I started writing this post with the intention for it to be part of the July Self-Care Retreat, but as I kept writing it became something more.
Indulge me just a little.
You would think I would be an expert in self-care by now. After all, that is why I quit my job last December. To devote all my time to take care of myself so I can recover. My self-care when I started out was reading, scrapbooking, writing (oodles of it), going to the movies, shopping, spending time with friends as I was able, sitting on the patio and enjoying the sun, painting my nails (yes, I need a pretty pretty now and then), yoga, and interval runs. However, with each new challenge thrown into my lap since comes a firestorm of emotions within. Anger, sadness, fear, doubt, grief.
I once posted on Facebook that when we go through years of being misdiagnosed then finally get on the right track it is like peeling an onion. You take off one layer and there is another one waiting. I feel like I have an onion that doubles every time I peel back a layer. Adrenal fatigue. Multiple food allergies. Leaky gut. Sjogren’s Syndrome. More allergies.
Through it all, I do what I feel I need to do each day to take care of myself. Put off doing chores because I feel like crap and go to a movie instead? Yes. Read a book instead of vacuum because I have no energy? Yes. It’s the Spoon Theory at work. There are things I have to do each day: shower, floss, brush my teeth (up to four times a day), and cook dinner. Those tasks are spoons that are spoken for as soon as I wake up. The rest of the household tasks and exercise depends on how many spoons I have left. If those are all the spoons I have for the day, then the rest of my day is spent doing whatever doesn’t take much energy.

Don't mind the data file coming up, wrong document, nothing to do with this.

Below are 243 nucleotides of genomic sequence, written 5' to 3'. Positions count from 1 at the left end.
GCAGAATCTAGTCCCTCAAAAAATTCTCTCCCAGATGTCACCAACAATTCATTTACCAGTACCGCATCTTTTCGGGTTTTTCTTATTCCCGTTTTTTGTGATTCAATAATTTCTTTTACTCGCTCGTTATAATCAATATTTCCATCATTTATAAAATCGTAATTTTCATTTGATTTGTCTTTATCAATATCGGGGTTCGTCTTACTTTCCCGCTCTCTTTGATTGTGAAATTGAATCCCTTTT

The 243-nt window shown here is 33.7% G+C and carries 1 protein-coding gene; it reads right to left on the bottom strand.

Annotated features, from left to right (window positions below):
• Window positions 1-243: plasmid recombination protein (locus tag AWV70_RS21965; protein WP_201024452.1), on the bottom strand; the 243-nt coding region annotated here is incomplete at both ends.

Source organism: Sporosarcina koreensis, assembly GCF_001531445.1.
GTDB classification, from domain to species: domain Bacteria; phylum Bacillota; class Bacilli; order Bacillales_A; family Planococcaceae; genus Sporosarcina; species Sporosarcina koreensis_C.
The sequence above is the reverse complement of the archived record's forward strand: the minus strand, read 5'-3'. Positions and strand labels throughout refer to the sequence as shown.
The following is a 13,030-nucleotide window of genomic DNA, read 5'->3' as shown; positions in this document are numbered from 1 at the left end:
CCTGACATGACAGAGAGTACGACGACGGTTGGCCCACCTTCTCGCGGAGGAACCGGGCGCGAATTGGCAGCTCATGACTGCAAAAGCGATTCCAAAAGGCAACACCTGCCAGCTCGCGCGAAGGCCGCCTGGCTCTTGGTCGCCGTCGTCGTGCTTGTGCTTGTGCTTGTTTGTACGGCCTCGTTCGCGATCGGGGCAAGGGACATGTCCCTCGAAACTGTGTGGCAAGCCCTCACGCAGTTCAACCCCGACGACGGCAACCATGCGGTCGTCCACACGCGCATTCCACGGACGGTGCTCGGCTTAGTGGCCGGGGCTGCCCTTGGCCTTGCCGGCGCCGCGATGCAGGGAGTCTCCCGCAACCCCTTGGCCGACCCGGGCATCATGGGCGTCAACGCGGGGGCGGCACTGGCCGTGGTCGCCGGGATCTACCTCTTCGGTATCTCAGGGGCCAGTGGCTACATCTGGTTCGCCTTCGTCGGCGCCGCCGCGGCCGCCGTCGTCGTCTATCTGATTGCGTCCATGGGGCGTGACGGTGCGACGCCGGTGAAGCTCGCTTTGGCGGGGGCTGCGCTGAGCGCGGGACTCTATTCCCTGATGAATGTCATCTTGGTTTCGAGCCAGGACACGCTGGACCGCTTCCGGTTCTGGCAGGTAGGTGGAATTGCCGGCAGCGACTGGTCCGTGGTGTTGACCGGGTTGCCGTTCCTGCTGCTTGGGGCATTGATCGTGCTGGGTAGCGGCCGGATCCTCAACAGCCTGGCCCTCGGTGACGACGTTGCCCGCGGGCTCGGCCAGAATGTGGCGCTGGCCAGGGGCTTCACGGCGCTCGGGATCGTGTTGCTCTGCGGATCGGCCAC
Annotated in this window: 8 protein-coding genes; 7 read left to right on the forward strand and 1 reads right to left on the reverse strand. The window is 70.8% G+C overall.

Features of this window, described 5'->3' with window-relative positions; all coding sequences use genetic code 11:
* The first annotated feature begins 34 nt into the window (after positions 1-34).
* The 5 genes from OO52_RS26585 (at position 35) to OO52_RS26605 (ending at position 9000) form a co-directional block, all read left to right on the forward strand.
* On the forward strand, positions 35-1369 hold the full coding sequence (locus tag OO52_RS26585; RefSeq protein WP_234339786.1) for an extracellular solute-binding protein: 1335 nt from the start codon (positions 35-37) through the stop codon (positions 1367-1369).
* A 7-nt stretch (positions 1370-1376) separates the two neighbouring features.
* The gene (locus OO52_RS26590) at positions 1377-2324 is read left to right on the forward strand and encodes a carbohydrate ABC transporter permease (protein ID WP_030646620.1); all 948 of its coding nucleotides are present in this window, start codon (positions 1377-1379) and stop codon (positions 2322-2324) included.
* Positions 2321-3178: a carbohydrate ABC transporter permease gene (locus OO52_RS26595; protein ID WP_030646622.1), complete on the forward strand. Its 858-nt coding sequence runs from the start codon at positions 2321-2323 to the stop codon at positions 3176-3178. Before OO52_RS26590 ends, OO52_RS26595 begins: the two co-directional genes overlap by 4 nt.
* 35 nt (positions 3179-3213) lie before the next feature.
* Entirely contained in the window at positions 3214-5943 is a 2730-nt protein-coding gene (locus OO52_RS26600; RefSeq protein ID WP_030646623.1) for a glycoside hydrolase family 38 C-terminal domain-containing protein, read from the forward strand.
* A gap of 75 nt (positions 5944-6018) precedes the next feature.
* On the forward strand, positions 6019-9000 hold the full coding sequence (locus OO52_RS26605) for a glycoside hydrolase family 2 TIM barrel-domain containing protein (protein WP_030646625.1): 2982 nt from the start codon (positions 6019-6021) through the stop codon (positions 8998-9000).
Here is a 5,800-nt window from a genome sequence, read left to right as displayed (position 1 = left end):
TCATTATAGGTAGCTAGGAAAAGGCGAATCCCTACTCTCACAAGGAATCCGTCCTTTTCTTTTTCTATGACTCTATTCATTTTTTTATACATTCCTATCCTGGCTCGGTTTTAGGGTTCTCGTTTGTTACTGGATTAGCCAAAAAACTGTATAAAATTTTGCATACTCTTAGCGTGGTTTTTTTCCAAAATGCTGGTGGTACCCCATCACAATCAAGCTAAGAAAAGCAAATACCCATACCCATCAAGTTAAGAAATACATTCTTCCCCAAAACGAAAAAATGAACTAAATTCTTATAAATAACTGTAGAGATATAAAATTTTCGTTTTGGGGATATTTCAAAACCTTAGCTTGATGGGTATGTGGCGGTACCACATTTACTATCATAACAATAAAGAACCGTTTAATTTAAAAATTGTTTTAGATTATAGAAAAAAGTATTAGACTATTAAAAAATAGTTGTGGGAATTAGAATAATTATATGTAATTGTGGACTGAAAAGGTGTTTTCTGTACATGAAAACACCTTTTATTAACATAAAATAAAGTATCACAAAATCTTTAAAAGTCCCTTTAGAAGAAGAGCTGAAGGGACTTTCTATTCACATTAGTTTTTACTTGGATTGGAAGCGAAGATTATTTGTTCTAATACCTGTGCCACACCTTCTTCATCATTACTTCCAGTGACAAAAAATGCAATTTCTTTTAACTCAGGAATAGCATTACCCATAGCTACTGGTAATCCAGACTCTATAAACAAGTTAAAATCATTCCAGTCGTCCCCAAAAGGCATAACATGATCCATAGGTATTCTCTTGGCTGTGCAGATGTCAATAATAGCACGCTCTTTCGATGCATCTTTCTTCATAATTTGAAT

Sjögren’s is taking a toll on me. I still fatigue easily if I’m not careful. It’s tough reminding myself that I’m not simply being lazy. I’m not lazy. It’s tough looking at the mess that sometimes grows around me and remind myself tomorrow is another day. Even if tomorrow turns out to be like today.
The baby thing is still living in my head. I can’t seem to shake it. At least not right now. It’s reminding me of a lesson from my years in martial arts that no matter how much I think I know, I know nothing. It’s also teaching me a new lesson.
We need to love ourselves. I’m not talking about loving who we are: strong, independent, witty, talented, etc. It’s loving who we are how we are in each moment. Broken, scarred, flawed. I have to love the me riddled with health problems, may never have children no matter how much I may want them, and functions on a how-do-I-feel-right-now basis.
It’s harder than it sounds. Just yesterday I lamented out loud, “I hate being sick.” A far cry from self-loathing and yes, I’m allowed to have feelings and express them. But I beat myself up for even saying it. That’s not loving myself.
I have to allow myself my feelings without judging myself and move on. Sound weird? Maybe. But we don’t want others to judge us. Why is it okay for us to judge ourselves? Why is it okay for us to love ourselves only when we feel we are perfect or only for those traits that we feel are good? We can love others unconditionally, but not ourselves.
This is work I do every day. Accept and love me for the sick me I am right now as much as I accepted and loved the healthy me.